As the new year approaches, many people from the hospitality and entertainment industry continue to ask themselves what would take for the economy in Nevada to bounce back to normal and the answer to the dilemma seems to be out of any tourism slogan.
Being highly dependent on airline and international travel, Nevada is facing tricky times ahead as the slump in demand for travel forces airline companies to cut on their flight schedules, and indirectly cut off hotels, casinos and convention centers in Las Vegas from footfall.
The decrease in international travel is affecting properties like The Palazzo which closed and people observing the situation believe other properties would follow suit and close midweek, at least for a while, as without international travel and with severely reduced domestic one, Nevada turns into a regional gambling hub and depends mainly on people driving from California and Arizona during the weekends.
Visitation levels in Las Vegas are now down to the ones seen in 1993 and there is no light at the end of the tunnel for the time being, as concerts and conventions are cancelled and hotel towers closed, leaving thousands of jobless residents stuck until restrictions, which were recently extended beyond 2020, are rolled back and most importantly, people regain their confidence that travelling is safe again.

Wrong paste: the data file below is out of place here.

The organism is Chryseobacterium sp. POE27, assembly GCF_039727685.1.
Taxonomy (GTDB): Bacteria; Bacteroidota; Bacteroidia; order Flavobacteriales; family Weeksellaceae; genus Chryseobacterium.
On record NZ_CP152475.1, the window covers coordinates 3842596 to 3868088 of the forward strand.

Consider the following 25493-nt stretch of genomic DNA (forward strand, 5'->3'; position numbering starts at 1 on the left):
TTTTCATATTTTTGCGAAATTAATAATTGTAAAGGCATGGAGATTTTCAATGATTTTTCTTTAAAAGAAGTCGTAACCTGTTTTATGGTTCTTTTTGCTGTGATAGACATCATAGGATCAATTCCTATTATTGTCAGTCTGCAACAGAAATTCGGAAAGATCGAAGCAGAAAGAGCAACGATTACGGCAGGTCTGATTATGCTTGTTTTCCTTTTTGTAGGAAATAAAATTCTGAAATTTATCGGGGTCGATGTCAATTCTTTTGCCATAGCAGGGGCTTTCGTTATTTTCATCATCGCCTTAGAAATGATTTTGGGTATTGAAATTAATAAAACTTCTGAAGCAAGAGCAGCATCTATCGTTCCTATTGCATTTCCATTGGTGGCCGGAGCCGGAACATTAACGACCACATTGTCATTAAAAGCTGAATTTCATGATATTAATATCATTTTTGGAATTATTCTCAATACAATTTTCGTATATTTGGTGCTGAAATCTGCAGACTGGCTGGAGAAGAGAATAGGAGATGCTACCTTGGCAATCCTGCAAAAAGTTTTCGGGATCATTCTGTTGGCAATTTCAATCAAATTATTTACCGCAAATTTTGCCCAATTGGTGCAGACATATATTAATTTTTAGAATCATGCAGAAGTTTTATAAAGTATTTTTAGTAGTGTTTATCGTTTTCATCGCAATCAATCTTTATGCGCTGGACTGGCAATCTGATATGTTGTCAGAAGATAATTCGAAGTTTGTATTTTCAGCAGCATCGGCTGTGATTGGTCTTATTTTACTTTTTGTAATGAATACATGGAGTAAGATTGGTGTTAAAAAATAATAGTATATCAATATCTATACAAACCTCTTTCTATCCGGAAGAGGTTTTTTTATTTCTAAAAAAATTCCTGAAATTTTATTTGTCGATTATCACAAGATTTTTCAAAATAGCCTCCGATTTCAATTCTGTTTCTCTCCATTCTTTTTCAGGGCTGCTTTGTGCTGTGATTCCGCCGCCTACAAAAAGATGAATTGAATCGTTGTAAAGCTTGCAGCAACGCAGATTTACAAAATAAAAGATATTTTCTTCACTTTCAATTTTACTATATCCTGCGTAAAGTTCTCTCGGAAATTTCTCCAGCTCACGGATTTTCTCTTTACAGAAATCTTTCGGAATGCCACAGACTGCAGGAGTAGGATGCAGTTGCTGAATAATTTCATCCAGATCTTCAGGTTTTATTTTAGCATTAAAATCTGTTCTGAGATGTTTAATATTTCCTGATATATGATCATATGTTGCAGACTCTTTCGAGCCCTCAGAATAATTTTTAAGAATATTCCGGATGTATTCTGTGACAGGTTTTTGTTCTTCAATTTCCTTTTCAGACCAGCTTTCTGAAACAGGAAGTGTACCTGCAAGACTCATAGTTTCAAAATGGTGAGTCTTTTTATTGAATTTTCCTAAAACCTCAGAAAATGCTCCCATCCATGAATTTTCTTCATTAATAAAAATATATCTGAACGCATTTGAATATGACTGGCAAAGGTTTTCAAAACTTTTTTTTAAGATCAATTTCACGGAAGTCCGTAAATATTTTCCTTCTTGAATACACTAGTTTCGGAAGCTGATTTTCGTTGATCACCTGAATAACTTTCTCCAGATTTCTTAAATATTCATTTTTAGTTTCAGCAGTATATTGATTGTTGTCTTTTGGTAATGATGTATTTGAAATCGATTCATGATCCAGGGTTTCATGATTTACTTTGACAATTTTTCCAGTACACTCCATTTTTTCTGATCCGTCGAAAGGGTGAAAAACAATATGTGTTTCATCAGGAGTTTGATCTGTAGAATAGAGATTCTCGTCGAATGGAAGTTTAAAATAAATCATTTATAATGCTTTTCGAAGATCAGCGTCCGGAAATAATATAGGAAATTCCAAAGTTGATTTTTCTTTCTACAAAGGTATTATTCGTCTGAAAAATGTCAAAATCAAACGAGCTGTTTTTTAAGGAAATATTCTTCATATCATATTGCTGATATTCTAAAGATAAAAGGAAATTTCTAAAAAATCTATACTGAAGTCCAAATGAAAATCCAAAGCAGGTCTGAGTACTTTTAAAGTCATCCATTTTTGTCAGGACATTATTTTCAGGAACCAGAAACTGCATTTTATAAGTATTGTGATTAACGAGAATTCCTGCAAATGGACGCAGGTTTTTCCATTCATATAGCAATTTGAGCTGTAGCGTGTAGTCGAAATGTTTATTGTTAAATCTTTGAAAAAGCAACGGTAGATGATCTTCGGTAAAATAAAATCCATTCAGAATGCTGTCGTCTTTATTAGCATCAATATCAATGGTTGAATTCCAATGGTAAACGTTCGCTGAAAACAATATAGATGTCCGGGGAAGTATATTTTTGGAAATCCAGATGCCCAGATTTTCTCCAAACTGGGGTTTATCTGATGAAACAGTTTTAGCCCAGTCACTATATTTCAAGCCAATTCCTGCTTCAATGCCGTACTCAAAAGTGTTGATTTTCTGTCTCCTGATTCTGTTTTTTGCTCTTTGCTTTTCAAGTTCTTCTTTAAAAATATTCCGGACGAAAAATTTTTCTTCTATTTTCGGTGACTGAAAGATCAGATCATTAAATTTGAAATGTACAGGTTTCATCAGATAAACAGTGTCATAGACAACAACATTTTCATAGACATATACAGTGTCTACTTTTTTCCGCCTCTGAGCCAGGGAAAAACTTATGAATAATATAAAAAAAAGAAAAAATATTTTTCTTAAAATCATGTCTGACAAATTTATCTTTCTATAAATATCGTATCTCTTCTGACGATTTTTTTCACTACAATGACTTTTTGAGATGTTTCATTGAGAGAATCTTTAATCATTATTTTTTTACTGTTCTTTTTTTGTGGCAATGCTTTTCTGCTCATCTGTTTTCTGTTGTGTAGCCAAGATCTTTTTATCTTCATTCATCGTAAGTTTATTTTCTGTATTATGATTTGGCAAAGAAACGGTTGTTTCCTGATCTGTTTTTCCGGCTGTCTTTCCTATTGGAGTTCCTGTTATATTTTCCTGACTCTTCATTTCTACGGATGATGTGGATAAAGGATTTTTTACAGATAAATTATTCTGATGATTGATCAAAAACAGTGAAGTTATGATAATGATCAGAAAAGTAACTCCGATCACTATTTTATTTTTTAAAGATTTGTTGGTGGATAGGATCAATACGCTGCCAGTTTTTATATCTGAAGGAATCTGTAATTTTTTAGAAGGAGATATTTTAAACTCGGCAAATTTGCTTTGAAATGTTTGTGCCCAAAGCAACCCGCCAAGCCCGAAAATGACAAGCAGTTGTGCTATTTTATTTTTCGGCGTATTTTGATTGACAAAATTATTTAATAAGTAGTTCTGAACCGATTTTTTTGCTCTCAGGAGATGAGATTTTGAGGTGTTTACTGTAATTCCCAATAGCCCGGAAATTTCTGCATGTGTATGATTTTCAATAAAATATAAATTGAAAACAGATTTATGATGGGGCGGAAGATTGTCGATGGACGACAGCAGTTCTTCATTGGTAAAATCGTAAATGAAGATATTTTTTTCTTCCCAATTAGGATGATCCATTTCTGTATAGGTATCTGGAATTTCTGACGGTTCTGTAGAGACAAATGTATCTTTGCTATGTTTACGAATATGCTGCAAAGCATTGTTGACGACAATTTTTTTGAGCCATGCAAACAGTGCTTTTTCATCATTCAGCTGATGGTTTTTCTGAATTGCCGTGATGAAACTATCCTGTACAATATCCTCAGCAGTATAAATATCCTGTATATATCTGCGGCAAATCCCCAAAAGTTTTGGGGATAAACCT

Rebound Not Yet on the Horizon
Yet, no one is willing to engage how long it will take before the complete industry rebound happens as opinions range from several months to several years. But even with all pieces falling into place, Nevada economy would need to play catch up, already falling behind 36% in gaming revenues for 2020 compared to the $12 billion generated in 2019.
With no official data yet for November and low expectations for December since all New Year’s Eve celebrations have been cancelled, Nevada is definitely looking down the barrel. Even if every property in Las Vegas re-opens, every live show is brought back, the return of people’s confidence to travel would take more than a marketing slogan this time around.
After the 9/11 event gambling revenues and number of visitors to Las Vegas plummeted and forced businesses to seek another way to attract people back to the glittering properties. Back then, the slogan “What happens here, stays here” miraculously did the job positioning the destination as the people’s desired escape route from their problems and responsibilities.
Creating an alternative reality would be impossible this time around as for most of the US, the classic Las Vegas vacation became impossible after the virus outbreak and no marketing slogan would do the trick.
And besides, who would think about holidays knowing the uncertainty surrounding the future and even the present?